A Visit with The Chaos Ninja

For Lisa Cather, home organization is as much about people as it is about organizing.

As Lisa Cather, a.k.a. The Chaos Ninja, approach the front door for a recent consultation with a new client, her first observation was that it was clearly a beautiful custom home. Once inside, she saw the type of detail, like a tongue and groove ceiling, that gave the space a sense of warmth. The type of choices that were impressive without being loud.

“I could tell right away this was a management issue,” she said. “This was not someone who was a highly cluttered person or someone who didn't care about their space. They cared very much. They just needed some management help and knew I could help make it as beautiful as they intended by getting it organized for them."

Lisa knew from previous conversations that this was a family with three small children and anticipated seeing a lot of toys. Based on her years of experience – she’s been a professional home organizer since 2004 – she realized that an important part of her work with this client would be helping with the kids’ bedroom and the many toys that had accumulated over the years.

“With children, it's important to remember that, while we as adults are able to simply get rid of things we no longer need and are cluttering up our homes, children see it as a toy that's being taken away from them. It can be very upsetting for them if you don't handle it with some compassion and understanding.”

As she stepped into the children's bedroom, she immediately saw the challenge before her.

“These kids love dinosaurs,” she said. “They literally had different sized bins for different sizes of dinosaurs. They had remote-control dinosaurs. There was literally an entire drawer in a four-drawer plastic container that only held small dinosaurs that were like little army men. And that was just the dinosaurs. There were matchbox cars. There were big cars that were remote-controlled. There were medium-sized cars that could zip around the floor. And all the pieces of track that went with them. It was a lot.”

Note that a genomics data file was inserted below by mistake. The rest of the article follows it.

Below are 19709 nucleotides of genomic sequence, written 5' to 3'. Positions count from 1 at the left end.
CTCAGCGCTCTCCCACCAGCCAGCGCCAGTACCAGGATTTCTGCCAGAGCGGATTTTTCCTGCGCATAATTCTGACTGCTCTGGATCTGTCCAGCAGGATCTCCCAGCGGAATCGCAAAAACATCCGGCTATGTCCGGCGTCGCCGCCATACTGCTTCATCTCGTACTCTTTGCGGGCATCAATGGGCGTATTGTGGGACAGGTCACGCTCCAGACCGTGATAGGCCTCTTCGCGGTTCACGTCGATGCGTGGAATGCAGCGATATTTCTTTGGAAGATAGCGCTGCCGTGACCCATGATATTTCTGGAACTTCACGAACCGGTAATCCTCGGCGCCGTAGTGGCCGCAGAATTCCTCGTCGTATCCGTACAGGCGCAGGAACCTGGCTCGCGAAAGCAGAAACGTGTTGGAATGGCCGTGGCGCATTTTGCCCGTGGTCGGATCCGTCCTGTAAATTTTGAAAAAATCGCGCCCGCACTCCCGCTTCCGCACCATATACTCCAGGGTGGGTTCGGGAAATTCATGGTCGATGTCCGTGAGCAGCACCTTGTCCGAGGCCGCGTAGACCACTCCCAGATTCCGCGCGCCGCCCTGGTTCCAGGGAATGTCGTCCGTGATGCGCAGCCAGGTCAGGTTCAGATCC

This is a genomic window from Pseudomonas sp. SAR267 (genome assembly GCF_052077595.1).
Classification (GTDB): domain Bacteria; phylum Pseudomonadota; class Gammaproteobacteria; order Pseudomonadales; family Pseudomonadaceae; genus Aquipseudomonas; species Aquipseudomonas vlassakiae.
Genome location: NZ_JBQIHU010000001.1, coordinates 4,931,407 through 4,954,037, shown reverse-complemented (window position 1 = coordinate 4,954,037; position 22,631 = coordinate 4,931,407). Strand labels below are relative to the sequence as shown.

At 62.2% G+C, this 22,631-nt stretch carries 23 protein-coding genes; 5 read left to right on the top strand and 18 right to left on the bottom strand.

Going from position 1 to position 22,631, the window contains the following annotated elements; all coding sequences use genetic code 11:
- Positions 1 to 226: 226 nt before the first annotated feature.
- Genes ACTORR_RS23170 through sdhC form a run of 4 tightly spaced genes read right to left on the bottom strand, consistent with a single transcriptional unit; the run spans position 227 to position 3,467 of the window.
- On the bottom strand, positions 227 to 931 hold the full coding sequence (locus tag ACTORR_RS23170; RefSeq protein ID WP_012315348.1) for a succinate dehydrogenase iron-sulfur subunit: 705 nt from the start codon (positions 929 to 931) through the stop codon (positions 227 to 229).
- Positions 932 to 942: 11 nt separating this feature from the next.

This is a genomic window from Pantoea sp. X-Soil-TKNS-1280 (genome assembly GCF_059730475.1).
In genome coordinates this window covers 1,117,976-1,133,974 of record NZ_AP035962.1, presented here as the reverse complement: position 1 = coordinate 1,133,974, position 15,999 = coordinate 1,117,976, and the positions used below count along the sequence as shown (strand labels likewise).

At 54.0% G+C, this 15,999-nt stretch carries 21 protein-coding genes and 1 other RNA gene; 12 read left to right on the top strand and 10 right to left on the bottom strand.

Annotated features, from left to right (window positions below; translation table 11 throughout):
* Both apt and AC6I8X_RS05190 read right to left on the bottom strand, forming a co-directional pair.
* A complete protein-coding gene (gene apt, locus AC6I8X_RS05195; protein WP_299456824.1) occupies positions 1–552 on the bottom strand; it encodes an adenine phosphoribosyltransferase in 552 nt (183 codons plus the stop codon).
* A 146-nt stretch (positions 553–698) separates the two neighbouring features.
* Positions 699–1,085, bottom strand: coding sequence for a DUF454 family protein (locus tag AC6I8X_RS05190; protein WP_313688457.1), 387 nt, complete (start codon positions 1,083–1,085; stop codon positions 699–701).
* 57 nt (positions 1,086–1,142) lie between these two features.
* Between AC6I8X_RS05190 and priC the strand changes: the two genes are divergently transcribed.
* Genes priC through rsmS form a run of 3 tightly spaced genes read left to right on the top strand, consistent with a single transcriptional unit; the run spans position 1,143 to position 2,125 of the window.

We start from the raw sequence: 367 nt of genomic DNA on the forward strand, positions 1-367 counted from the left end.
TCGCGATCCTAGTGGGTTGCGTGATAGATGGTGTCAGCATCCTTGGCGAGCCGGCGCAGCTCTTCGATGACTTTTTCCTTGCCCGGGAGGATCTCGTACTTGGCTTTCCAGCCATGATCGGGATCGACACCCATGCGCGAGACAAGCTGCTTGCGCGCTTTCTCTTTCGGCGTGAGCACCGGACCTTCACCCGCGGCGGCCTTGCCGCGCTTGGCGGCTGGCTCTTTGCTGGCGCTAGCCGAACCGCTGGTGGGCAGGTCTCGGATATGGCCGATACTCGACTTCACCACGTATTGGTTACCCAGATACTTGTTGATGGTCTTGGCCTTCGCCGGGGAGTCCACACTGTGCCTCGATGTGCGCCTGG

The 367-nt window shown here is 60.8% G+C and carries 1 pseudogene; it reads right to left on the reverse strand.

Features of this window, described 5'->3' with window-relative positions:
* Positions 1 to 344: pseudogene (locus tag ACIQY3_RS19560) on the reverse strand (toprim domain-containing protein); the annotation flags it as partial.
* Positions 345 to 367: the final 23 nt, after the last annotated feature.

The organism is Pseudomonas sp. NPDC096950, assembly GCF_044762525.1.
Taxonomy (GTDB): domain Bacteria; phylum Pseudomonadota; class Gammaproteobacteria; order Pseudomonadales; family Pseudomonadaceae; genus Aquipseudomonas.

Yin and Yang

Organizing anything – it could be your desk, a scrapbook, a sock drawer - is an analytical process. Whether you realize it or not, math is taking place in your head, even when it's a simple task. Start organizing someone's home and you’re adding layers of emotion into the mix. It means both sides of the brain need to be fully engaged.

“What I do is very personal,” Lisa said. “I'm right there in their personal space. I'm touching their personal things a lot. So it's important that they like me, but not just like me. I really have to earn their trust when I first meet them. The actual organizing of the space is pretty intuitive to me and I can pretty easily delineate that when I walk in. Just as important, though, I've developed a pretty good understanding of the human side.”

As it turns out, that was really important working with the kids who had the dinosaurs and matchbox cars and plastic track pieces. Here's the challenge … How do you get them to be okay, and even feel good, about letting go?

“I choose my words carefully and try to connect with them. I don't want them to see me as a threat who's there to take their stuff. Once that connection is made, I try to have fun with them. And, at some point, I'll talk about how some of these toys that they don't really play with anymore could make a child who doesn't have as many toys very happy. And that's really meaningful to them.”

That, she said, is one of the most rewarding feelings she gets from her work.

“It is a beautiful thing. And in every single household, no matter what demographic, every single kid I’ve talked to understands it. They understand what they are giving when they pass it on.”

It is a beautiful thing. And in every single household, no matter what demographic, every single kid I’ve talked to understands it. They understand what they are giving when they pass it on.

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